Great scene with Sansa and Arya where Arya says, "Joffey's a Baratheon. His sigil is the stag, not the lion." And that clicked a light switch in Ned's head. So, have you guessed the Secret That Got Jon Arryn Killed yet?
"The seed is strong!"
Finally, my Tweets for the week:
No one has done anything grosser to get in good with their in-laws than Daenerys Targaryen eating that bloody heart. #goldencrown
Making the Eight. If King Robert added a Dothraki horse girl to his list of conquests, would that be Making the Neigh-ne? #goldencrown
Poor Theon Greyjoy, watching his prostitute ride away. If his last name were Sumner, he could write a song about it. #roxanne #goldencrown
Saturday, May 21, 2011
PIRATES OF THE CARIBBEAN: ON STRANGER TIDES
** SPOILERS **
In his fourth cinematic adventure, Captain Jack Sparrow sets sail for the Fountain of Youth, but nearly everything in Pirates of the Caribbean: On Stranger Tides feels old and tired. The prevailing feeling of On Stranger Tides is "here we go again". Swash your buckles and avast ye landlubbers, a pirate's life never ends.
As Jack Sparrow ("There should be a 'Captain' in there somewhere."), Johnny Depp has long since had his pirate schtick down pat. In On Stranger Tides, Jack swash-bungles his way through yet another absurd escapade filled to the brim with Saturday morning cartoon derring-do, the macabre and the bizarre. As ever, Captain Jack Sparrow is an impossible-to-kill buffoon-savant; a mad genius at improvisation, a live action Bugs Bunny in mascara and frills. Anyone in the movie or in the audience who is still surprised by Jack's antics simply did not see any of the three prior Pirates of the Caribbean movies.
In On Stranger Tides, Jack, his perpetual frienemy, a newly peglegged Barbossa (Geoffrey Rush), and loyal first mate Gibbs (Kevin McNally) are the only veterans keelhauled from the original trilogy. The new characters include Penelope Cruz as Angelica, the daughter of the infamous Blackbeard (Ian McShane). They want the Fountain of Youth to save Blackbeard's soul from all the evil he's done, ever mind all the evil Blackbeard is currently doing and Angelica is helping him do to find the Fountain of Youth. Let's not think about such things, love.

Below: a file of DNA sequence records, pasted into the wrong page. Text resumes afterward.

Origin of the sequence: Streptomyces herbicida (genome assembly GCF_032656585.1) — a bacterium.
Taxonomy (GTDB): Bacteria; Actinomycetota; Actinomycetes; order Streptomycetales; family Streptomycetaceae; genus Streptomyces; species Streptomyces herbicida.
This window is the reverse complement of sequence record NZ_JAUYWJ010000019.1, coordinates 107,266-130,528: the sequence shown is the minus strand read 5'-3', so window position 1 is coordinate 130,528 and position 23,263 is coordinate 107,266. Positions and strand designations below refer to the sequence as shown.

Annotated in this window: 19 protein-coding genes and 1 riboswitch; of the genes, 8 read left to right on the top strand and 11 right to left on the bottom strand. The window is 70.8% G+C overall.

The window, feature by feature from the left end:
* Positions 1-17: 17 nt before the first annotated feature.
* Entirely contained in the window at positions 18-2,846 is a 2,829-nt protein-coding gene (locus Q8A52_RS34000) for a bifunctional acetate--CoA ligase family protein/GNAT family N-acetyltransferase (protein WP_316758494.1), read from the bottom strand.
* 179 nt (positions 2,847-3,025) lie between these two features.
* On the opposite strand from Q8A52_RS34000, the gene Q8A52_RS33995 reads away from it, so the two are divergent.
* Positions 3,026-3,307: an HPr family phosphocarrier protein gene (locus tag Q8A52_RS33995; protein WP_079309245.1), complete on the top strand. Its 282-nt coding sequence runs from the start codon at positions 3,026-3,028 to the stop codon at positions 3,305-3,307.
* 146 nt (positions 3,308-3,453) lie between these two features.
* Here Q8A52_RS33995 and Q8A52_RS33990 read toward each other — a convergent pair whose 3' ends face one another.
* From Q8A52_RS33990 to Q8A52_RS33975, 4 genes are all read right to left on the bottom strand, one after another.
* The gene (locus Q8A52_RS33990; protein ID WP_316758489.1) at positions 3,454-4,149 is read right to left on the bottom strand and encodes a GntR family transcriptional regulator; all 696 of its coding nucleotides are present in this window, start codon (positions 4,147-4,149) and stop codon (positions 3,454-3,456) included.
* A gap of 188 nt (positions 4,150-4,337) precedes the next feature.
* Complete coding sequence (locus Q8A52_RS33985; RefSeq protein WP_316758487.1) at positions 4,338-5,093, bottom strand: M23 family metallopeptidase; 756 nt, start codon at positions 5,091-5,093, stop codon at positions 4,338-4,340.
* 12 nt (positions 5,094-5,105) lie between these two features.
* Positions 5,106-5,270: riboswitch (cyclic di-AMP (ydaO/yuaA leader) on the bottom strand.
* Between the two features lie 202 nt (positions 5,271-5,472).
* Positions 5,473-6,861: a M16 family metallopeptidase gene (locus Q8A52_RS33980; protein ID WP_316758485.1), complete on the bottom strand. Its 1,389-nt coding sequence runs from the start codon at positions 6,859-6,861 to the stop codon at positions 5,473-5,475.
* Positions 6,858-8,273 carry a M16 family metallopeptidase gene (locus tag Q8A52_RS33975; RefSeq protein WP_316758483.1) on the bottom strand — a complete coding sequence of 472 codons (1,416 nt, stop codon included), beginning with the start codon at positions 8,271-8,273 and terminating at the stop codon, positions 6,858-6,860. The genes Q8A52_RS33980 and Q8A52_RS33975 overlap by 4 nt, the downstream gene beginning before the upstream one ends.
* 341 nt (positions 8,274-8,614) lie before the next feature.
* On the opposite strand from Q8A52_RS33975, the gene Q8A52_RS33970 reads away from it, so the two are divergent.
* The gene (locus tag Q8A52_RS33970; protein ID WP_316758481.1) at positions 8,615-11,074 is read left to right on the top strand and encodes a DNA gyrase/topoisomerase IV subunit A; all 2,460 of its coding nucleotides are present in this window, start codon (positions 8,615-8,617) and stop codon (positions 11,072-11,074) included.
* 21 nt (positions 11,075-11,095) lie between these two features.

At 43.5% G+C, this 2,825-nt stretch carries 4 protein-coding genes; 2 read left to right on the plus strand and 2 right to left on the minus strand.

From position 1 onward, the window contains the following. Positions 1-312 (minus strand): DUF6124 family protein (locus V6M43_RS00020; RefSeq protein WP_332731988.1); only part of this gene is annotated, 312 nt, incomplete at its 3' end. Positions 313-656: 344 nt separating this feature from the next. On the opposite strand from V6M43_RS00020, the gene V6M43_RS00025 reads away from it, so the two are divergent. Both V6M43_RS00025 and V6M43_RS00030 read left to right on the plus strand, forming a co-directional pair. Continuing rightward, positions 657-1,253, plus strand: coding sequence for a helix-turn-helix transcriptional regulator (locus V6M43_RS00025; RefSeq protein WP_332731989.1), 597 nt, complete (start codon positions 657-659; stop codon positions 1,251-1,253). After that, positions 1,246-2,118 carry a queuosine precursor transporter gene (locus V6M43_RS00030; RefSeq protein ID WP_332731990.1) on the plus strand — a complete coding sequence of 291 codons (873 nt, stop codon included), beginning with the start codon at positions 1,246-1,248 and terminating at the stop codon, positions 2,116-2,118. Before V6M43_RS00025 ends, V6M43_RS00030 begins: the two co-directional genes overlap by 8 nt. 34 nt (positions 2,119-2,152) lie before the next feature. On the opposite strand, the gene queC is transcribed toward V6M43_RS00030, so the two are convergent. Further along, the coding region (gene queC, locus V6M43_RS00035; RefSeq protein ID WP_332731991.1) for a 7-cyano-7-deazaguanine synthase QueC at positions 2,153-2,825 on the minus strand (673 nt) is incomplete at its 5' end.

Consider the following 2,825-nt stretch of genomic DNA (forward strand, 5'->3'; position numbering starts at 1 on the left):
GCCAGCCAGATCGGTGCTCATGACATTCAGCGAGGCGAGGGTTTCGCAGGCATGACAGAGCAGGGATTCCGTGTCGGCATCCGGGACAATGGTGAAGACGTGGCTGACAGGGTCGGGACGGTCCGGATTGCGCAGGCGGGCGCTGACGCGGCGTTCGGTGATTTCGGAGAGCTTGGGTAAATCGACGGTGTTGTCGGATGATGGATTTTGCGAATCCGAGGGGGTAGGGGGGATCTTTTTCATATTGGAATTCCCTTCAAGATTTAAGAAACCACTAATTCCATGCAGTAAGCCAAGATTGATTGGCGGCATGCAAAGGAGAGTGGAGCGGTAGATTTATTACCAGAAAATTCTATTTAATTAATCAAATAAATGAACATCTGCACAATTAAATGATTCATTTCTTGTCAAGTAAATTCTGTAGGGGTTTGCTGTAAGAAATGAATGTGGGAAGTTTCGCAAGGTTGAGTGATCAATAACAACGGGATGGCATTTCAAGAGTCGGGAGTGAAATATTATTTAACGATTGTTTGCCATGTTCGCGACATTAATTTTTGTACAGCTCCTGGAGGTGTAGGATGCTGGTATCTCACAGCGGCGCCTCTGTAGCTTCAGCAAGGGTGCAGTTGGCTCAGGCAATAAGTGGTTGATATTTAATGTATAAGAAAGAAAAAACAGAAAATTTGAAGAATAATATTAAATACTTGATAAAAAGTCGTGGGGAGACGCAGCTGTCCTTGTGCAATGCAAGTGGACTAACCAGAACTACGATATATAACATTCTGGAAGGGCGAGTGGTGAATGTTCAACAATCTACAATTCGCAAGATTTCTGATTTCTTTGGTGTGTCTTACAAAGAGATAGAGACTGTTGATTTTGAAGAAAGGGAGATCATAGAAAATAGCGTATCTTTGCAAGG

From an entertaining starting point in "Londontown", England, complete with Jack having a face to face with King George IV, a quick pint with his dad (Keith Richards), and a brief (she thought) makeout session with Dame Judi Dench, the pirates set sail to... where did they go? Were they still on Earth? To find the Fountain of Youth, they first needed to acquire a mermaid from a place called White Cap Bay, then travel across what looked like the Island from Lost, to a place called San Miguel. Honestly, where in the world did the second half of the movie take place? And how come when they found the Fountain of Youth, it looked suspiciously like The Guardian of Forever from classic Star Trek?
"I am the Guardian of Forever. Or am I the Fountain of Youth?"
The most memorable sequence of On Stranger Tides involves the mermaids, enchanting creatures who fight like velociraptors of the sea and can bring a pirate ship down en masse. Cast as mermaids are the most gorgeous women the production could find, with Gemma Massey as the first mermaid we encounter, and Astrid Berges-Frisbey as the mermaid the pirates capture. A mermaid's tears are part of a simplistic ritual involving two silver chalices and water from the Fountain, drinking from which gives... what, exactly? Is it eternal life or just the years from the person who didn't drink from the chalice with the mermaid's tears? Ponce De Leon is dead, so it must be the latter, right? What a gyp.
Perhaps upon realizing the Fountain of Youth did not actually offer immortality, Jack reversed his previous goal of attaining immortality for himself. When Elizabeth Swann sacrificed Jack to the Kraken at the end of Pirates of the Caribbean: Dead Man's Chest and he had to escape Davy Jones' Locker in Pirates of the Caribbean: At World's End, his own mortality was foremost on Jack's mind. Achieving immortality is why he set sail for the Fountain of Youth to begin with. Instead, he chooses to turn "immortality" over to Penelope Cruz, whom we are asked to believe is Jack's one true love, but we don't. Neither does Jack, who ditches her at the end without regret.
Cruz has the unenviable task of following Keira Knightley as the main girl in a Pirates movie; she's game for the action but her character would have best been marooned on a desert isle much sooner. As Blackbeard, McShane suffers from the same limitations. Blackbeard is possessed of fearsome supernatural powers -- these seem limited to animating the ropes on a pirate ship. Blackbeard also can turn people into zombies but the zombies can talk and don't act like zombies at all, they're just uglier than the ugly pirates. Blackbeard is neither menacing nor ultimately very interesting; he even lacked the pathos Bill Nighy brought to Davy Jones, pining for his true love Calypso. There's also a Christian Missionary who falls for the mermaid Blackbeard captures, in a profoundly uninteresting romance subplot that ends the same way Tom Hanks and Darryl Hannah's does in Splash.